Background & aims
Vitamin D deficiency is a condition with different causes. It is associated with numerous comorbidities such as autoimmune diseases, bone diseases, cancer, cardiovascular diseases, neurodegenerative diseases, psychiatric diseases, and respiratory infections like COVID-19. Due to its high prevalence all over the world, it is a major task for health care systems worldwide. Through a combination of low sunlight exposure, insufficient nutrition, and age-related changes in skin, liver, and kidney function, especially seniors and nursing home residents, in particular, have a significantly increased risk of developing a vitamin D deficiency.
This retrospective study analyzed the prevalence of vitamin D deficiency (serum 25-hydroxyvitamin D [25(OH)D] < 12 ng/ml) amongst selected Austrian nursing home seniors. It also examined whether demographic data and other laboratory values like calcium correlate with vitamin D levels by using the Pearson correlation coefficient. This correlation was graphically illustrated with a scatter plot and regression line. A total of 478 patients admitted to a nursing home in Vienna between January 3, 2017, and August 31, 2020, were included.
A total of 106 seniors (22,2%) suffered from a manifest vitamin D deficiency. The vitamin D level of the men was significantly lower than the level of the women (22.9 ± 12.6 ng/ml vs. 26.2 ± 14.8 ng/ml, p = 0.027). The vitamin D serum levels significantly correlated with the serum calcium levels of the participants (r = 0.19, p < 0.001). 39.5% (189 out of 478) of the nursing home residents had inadequate serum vitamin D levels.
In summary, it can be said that the prevalence of vitamin D deficiency among nursing home residents is considerably high. Inadequate vitamin D levels were often associated with reduced calcium levels. Given the high prevalence, the numerous negative health consequences of inadequate levels, and the large therapeutic index, this risk group should get a general supplementation with a dose of 25 μg (1000 IU) vitamin D3 per day. In addition, a blood examination should be performed as early as three months after the start of the supplementation therapy. If some residents do not achieve an adequate vitamin D concentration, the substitution has to be adapted to the individual needs to treat them as precisely as possible.
More than 100 years ago, it became apparent that an adequate vitamin D supply is essential for bone health and physical development . In addition to the well-known effects on calcium and phosphate metabolism, numerous immunomodulatory properties have also been detected . Therefore, the consequences of a vitamin D deficiency (serum 25-hydroxyvitamin D [25(OH)D] < 12 ng/ml) are extensive, from mineralization disorders with accelerated bone turnover and reduced bone density (osteopenia and osteoporosis) to extraskeletal consequences such as reduced muscle strength, acute respiratory infections, and even cancer [, , ]. In addition, vitamin D deficiency could also be linked with neurodegenerative diseases, psychiatric disorders, and autoimmune diseases such as diabetes mellitus, multiple sclerosis, psoriasis, and rheumatoid arthritis [, , , , ]. Furthermore, an association between vitamin D levels and the risk of developing cardiovascular disease could also be found .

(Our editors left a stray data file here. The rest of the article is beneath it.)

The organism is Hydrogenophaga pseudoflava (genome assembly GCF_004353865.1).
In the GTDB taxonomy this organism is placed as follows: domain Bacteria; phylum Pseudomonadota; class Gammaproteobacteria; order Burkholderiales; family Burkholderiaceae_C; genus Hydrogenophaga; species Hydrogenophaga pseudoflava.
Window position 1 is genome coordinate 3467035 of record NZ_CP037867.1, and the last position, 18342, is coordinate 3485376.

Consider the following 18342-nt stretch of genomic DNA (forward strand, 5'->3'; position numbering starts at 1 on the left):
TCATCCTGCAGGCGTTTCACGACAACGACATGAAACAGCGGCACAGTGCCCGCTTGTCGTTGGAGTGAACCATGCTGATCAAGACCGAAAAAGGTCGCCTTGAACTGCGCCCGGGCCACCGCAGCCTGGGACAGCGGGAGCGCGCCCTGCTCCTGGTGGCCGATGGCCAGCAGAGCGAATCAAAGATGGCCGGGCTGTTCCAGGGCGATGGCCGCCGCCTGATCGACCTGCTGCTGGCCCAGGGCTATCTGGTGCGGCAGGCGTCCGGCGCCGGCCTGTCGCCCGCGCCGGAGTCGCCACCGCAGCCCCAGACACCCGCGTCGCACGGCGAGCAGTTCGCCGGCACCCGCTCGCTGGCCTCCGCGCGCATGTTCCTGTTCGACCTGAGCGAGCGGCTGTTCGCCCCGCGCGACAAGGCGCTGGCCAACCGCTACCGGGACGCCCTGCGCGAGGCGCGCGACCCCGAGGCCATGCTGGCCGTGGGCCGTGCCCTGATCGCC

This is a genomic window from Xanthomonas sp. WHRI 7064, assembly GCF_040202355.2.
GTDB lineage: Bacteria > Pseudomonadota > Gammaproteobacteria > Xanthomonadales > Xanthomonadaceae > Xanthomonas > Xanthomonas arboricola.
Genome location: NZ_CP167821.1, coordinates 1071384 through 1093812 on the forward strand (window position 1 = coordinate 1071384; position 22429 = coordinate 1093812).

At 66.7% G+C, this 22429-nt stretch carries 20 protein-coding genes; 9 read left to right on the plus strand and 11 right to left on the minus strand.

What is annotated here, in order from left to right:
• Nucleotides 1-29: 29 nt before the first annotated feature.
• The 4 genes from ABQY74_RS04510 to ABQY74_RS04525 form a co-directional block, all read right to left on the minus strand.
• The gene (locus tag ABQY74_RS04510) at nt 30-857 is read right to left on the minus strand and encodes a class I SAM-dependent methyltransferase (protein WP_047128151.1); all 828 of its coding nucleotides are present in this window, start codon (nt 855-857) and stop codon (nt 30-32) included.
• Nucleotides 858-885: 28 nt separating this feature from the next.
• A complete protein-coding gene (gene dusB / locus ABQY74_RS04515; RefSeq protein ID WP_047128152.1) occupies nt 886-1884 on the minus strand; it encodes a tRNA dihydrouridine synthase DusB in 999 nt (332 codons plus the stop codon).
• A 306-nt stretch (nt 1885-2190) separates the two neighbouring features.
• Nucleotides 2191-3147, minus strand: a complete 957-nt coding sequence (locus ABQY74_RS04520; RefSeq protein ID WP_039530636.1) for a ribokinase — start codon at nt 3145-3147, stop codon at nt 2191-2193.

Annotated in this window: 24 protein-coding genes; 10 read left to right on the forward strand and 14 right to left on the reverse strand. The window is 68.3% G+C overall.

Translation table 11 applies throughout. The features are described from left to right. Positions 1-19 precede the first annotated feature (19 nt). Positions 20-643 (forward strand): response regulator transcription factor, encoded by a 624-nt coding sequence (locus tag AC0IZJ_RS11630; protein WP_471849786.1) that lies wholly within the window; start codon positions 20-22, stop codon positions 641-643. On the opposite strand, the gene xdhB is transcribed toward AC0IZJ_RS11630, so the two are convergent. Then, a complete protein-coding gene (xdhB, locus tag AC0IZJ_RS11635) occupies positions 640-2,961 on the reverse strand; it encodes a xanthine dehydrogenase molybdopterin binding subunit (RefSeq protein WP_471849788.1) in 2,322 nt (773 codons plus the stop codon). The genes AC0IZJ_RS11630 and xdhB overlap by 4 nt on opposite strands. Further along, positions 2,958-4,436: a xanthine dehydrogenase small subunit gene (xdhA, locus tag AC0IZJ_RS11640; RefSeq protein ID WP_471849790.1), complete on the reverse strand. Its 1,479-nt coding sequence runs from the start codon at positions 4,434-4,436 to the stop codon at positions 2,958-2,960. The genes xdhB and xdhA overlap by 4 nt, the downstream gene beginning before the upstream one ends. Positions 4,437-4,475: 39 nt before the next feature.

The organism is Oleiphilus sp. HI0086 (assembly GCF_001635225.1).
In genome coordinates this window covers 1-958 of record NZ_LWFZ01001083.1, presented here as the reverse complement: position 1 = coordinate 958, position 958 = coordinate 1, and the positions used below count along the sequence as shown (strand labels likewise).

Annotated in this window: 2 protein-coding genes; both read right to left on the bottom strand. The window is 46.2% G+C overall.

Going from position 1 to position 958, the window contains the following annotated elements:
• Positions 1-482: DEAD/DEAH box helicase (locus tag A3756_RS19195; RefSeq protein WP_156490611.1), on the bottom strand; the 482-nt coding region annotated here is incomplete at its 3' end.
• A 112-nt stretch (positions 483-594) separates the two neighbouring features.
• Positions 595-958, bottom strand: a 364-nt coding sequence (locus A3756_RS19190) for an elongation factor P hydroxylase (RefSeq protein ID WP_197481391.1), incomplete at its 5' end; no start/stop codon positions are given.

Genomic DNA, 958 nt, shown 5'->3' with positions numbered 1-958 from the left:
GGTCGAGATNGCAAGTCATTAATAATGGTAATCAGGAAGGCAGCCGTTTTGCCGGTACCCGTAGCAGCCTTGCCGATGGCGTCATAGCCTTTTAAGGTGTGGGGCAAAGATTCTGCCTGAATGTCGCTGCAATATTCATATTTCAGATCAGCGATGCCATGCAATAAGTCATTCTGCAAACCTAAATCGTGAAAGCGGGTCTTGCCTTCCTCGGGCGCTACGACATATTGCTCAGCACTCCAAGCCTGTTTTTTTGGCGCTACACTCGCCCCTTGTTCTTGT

Despite the numerous diseases associated with vitamin D inadequate levels, more than 40% of the European population show insufficient vitamin levels (below 20 ng/ml). Also, more than 13% have an acute deficiency (less than 12 ng/ml) . Especially the elderly often suffer from low vitamin D levels in their blood serum, and several studies have already demonstrated that nursing home residents, particularly, have a significantly increased risk . On the one hand, the concentration of the vitamin D3 precursor 7-dehydrocholesterol in the blood decreases with advancing age; on the other hand, the ability of the skin to synthesize vitamin D3 under UV radiation declines. A little sunlight exposure, a poor diet, and age-related changes in the skin, liver, and kidney function predispose this population group to develop a vitamin D deficiency . In addition, medication such as antiepileptics and glucocorticoids can affect the vitamin D status .
In conclusion, it can be summarized that there was a high prevalence of vitamin D deficiency in the examined nursing home residents. The vitamin D serum level significantly correlated with the calcium level of the participants, and females had slightly lower vitamin D concentrations than men.
Given the numerous adverse health consequences and because a vitamin D deficiency can be easily treated, all nursing home residents should get a general supplementation of a dose of 25 μg (1000 IU) vitamin D3 per day. This dosage is considered safe, and therefore neither the kidney function nor the calcium needs to be monitored regularly. A blood test should be used no earlier than three months after starting the vitamin D supplementation therapy to check whether a sufficient serum concentration has been reached. If this is not the case, the vitamin D substitution must be adapted to individual needs and treated precisely.
In addition, further action is needed to make health workers aware of the high incidence and risks associated with vitamin D deficiency. Further research is required to establish clear, evidence-based guidelines for the prophylaxis, detection, and treatment of vitamin D deficiency in nursing homes.